if your current homeowners insurance company is sold, gets too expensive or finds out you have this plumbing, bad sidewalks, a fire, or other loss the y will require these lines be replaced, bad sidewalks replaced, porches be repaired, new roof, upgrade to circuit breakers, replace all knob and tube wiring. etc etc. heck someone visting trips and you will be getting a visit by the homeowners insurance company inspection service
PEX is so easy to work with, and cheap,
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On Sat, 12 Mar 2016 14:45:31 -0600, snipped-for-privacy@unlisted.moo wrote:

In your application you are ok - but virtually all home insurers will give you a REAL hard time about any galvanized water pipe inside a home - as well as cast iron sewer stacks.
Why? because water damage claims constitute a very large majority of damage clains to houses - MUCH higher than fire damage - and contrary to what you may believe, insurance companies are not in the "risk taking" business. They are in the "risk controlling" business - and one of the easiest ways to control the risk of water damage in a home is to refuse to insure homes with what have proven to be the highest risk features. Among those - high on the list - are galvanized water pipe and cast iron sewer pipes.
Most will not stop covering you if you are already insured with them, but most will also either not take you on as a new customer or will add a significant surcharge to your premium to insure you.
Same if your roof is older than so old, you have knob and tube wiring, you heat primarilly with wood, or you have aluminum wiring that has not recently had an inspection assuring it is in good condition and has not been "butchered" when modifications.additions have been made.
Up here (ontario Canada) you won't get insutance on a house with a 60 amp service either. 100amp os the minimum required - and whether you have aluminum or knob and tube or not, many companies are requiring an electrical inspection as a condition of insurance on any building over a certain age (I believe most with this condition put the limit around 40 years) and if circuits are found to be overloaded, or panels undersized, you will be required to replace the panel and rewire the overloaded circuits. You will also be required to install GFCI protection where required by current code.
I just went through all this with my 44 year old house to change insurers. What I save on insurance from the change will pay for the (expensive) panel replacement and inspections required in as little as 5 years.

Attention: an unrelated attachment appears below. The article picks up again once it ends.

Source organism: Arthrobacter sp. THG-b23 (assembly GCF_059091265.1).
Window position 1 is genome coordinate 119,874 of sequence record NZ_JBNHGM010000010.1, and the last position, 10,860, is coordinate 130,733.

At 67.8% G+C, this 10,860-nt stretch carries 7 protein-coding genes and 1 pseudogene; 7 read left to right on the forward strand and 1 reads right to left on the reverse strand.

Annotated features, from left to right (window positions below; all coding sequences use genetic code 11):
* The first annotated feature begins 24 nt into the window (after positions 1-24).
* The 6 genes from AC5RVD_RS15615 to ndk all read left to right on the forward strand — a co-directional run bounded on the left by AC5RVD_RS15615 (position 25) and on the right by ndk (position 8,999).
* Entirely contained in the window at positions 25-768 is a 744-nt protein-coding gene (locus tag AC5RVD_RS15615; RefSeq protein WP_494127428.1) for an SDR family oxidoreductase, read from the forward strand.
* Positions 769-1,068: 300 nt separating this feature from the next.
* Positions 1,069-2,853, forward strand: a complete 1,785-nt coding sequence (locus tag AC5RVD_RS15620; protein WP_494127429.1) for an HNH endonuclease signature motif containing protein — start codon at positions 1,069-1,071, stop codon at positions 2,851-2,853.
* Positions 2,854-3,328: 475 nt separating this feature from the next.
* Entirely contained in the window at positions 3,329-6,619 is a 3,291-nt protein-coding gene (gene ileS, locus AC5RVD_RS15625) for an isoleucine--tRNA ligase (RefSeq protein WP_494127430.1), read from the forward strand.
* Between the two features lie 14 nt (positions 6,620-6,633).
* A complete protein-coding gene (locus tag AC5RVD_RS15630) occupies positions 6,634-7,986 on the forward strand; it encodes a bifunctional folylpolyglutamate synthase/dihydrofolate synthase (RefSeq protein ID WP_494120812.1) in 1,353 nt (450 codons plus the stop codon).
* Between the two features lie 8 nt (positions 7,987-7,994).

from the canadian underwriters.ca website :
Water damage accounts for approximately 40% of all home insurance claims, according to data released Tuesday from Aviva Canada Inc.
Water
The average cost of water damage claims rose 117% over 10 years, from $71,92 in 2002 to more than $15,500 in 2012, the insurer says. Aviva Canada paid out more than $111 million in property water damage claims in 2012 alone.
British Columbia has seen the highest increase in average cost of water damage claims at 154%, followed closely by Ontario at 136%, Alberta at 109% and Newfoundland and Labrador at 107%.
Rounding out the provincial breakdown for the 10-year period, is Quebec with an 84% increase, Nova Scotia with 61% and New Brunswick at 50%. Saskatchewan, Manitoba, Prince Edward Island and the territories saw only a small number of claims and therefore were not broken out in the data provided by Aviva Canada.
In the USA: National statistics for Insurance Claims relating to water damage claims – show that the average amount needed to repair water leaks can be over $20,000.
According to The American Insurance Association water leaks in homes results in property loss amounting to over $10 billion.
Water Damage Claims account for approximately 23% of ALL Home Owners Insurance property losses suffered by homeowners.
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Something like this: <(Amazon.com product link shortened)> or http://alturl.com/597kg Maybe a slip coupling would save some work also. It's a coupler that slides over the pipe. It slides over the two pieces then is tightened. There are compression fittings at each end of the coupler.
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On 03/11/2016 08:39 PM, Dean Hoffman wrote:
[snip]

I had a similar situation. That's what I did. It was supposed to be temporary, but it worked so well it's been that way for about 8 years now.
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On Saturday, March 12, 2016 at 5:36:51 PM UTC-5, Mark Lloyd wrote:

I tend to live by the famous saying:
"It's only temporary...unless it works."
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In typed:

Just guessing here, but I think that many types of glue will probably work for what you want to do. If the flat parts in the handle slot fit fairly snugly on the remaining stem, then I think many types of glue would just hold it in place. The actual force or torque on the parts would be between the two metal pieces and not on the glue itself, and I think the glue would just keep the handle in place. So, maybe JB Weld, Super Glue, Duco Cement, etc. would work and would be worth a try.
Or, for the few times that you would need to operate the valve, maybe just tie a string around the handle and hang it on the pipe or valve so it will always be there when you need it to open or close the valve.